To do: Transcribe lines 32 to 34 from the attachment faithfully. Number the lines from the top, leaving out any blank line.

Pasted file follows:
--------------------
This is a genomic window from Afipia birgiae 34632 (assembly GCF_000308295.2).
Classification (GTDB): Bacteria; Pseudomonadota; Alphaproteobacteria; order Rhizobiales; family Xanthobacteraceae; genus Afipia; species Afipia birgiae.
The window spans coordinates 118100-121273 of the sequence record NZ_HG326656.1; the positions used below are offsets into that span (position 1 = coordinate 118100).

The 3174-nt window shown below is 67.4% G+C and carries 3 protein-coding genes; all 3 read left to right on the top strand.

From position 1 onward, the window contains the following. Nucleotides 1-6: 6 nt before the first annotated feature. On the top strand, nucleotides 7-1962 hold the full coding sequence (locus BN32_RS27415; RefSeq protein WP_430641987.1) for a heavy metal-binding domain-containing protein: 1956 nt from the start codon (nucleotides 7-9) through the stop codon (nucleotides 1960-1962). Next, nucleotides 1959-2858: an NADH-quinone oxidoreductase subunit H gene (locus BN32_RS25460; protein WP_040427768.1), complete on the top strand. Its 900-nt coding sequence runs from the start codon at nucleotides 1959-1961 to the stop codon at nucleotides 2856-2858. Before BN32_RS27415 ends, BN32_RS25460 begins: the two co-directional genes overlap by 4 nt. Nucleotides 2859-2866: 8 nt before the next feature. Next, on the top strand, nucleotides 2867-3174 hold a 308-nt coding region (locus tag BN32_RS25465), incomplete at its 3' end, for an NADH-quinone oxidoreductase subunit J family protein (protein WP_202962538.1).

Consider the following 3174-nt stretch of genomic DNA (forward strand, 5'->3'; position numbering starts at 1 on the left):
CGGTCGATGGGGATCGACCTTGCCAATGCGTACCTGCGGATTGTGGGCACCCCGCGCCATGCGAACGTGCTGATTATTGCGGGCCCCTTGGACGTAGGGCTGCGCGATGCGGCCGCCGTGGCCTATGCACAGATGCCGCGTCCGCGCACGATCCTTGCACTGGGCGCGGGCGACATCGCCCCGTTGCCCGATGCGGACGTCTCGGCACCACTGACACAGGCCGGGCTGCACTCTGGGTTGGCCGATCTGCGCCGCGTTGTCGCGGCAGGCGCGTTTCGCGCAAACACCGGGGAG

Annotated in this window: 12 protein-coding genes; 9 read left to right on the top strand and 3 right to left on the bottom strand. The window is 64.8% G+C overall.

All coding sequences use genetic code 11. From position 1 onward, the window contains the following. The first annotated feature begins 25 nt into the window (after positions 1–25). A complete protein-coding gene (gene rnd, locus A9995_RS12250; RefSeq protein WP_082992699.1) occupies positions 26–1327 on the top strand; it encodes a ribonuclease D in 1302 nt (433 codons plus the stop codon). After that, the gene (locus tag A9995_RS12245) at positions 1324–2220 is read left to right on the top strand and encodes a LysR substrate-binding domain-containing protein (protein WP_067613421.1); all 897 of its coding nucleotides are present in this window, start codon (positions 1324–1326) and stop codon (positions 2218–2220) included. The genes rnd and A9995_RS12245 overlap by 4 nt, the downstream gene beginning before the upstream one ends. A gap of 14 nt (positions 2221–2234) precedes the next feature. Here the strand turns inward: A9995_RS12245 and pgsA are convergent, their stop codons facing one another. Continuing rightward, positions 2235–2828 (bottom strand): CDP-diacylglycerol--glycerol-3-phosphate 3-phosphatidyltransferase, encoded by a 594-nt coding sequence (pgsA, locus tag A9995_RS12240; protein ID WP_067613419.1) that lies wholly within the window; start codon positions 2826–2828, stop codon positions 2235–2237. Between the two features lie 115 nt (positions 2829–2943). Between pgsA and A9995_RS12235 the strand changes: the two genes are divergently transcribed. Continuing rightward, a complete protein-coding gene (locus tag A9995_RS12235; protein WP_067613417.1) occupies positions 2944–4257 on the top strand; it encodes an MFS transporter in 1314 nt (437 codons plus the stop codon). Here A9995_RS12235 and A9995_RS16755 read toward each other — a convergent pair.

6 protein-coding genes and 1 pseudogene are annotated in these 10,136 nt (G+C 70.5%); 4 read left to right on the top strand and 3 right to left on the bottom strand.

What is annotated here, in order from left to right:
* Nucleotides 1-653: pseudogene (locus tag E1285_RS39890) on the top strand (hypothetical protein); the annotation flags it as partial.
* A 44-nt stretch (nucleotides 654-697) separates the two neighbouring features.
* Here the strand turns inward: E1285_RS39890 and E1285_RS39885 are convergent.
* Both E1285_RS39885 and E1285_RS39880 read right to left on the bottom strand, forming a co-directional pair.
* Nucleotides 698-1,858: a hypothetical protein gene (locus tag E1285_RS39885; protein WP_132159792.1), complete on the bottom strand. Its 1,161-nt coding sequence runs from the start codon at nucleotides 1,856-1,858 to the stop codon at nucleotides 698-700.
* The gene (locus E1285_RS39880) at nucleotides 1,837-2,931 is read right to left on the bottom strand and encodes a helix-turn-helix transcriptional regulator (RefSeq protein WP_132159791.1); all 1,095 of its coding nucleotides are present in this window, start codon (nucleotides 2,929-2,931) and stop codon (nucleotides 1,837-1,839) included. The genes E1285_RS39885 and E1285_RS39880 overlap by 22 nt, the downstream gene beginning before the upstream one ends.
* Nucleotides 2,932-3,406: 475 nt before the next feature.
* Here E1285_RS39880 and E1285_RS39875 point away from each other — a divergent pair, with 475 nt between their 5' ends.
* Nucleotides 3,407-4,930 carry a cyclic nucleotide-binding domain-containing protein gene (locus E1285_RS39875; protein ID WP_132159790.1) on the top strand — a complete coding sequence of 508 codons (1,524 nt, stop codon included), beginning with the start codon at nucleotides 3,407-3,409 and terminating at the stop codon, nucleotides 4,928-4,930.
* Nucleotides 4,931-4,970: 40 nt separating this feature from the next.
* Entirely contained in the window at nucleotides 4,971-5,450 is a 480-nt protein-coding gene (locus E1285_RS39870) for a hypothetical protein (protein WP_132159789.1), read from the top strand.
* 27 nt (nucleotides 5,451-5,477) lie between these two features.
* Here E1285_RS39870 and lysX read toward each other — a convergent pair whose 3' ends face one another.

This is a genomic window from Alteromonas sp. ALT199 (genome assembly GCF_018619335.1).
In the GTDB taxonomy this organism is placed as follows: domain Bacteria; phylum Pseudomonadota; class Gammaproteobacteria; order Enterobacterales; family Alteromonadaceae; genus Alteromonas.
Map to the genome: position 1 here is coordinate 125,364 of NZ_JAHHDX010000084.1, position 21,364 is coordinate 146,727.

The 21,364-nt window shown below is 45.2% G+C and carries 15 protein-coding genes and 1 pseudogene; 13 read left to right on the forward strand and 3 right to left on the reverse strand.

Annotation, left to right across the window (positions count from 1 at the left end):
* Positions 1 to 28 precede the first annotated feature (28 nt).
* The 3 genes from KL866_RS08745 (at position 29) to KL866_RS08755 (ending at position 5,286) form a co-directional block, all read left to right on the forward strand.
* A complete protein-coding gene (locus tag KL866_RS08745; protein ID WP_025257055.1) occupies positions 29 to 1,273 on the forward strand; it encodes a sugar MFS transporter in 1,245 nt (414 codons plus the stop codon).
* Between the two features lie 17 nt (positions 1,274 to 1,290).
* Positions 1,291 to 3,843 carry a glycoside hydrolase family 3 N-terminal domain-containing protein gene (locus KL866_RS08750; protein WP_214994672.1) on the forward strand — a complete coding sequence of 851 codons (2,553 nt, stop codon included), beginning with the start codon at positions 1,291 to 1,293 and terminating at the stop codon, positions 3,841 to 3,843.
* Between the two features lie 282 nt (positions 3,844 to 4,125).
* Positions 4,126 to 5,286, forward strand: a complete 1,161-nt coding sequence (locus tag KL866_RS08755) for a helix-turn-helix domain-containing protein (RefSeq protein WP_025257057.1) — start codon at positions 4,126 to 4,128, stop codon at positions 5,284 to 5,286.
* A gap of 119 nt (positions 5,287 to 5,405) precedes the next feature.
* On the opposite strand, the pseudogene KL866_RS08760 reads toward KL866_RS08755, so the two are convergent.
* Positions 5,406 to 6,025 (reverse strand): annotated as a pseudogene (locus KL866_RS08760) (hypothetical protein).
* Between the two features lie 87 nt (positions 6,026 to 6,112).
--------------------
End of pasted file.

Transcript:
* A complete protein-coding gene (locus tag KL866_RS08745; protein ID WP_025257055.1) occupies positions 29 to 1,273 on the forward strand; it encodes a sugar MFS transporter in 1,245 nt (414 codons plus the stop codon).
* Between the two features lie 17 nt (positions 1,274 to 1,290).
* Positions 1,291 to 3,843 carry a glycoside hydrolase family 3 N-terminal domain-containing protein gene (locus KL866_RS08750; protein WP_214994672.1) on the forward strand — a complete coding sequence of 851 codons (2,553 nt, stop codon included), beginning with the start codon at positions 1,291 to 1,293 and terminating at the stop codon, positions 3,841 to 3,843.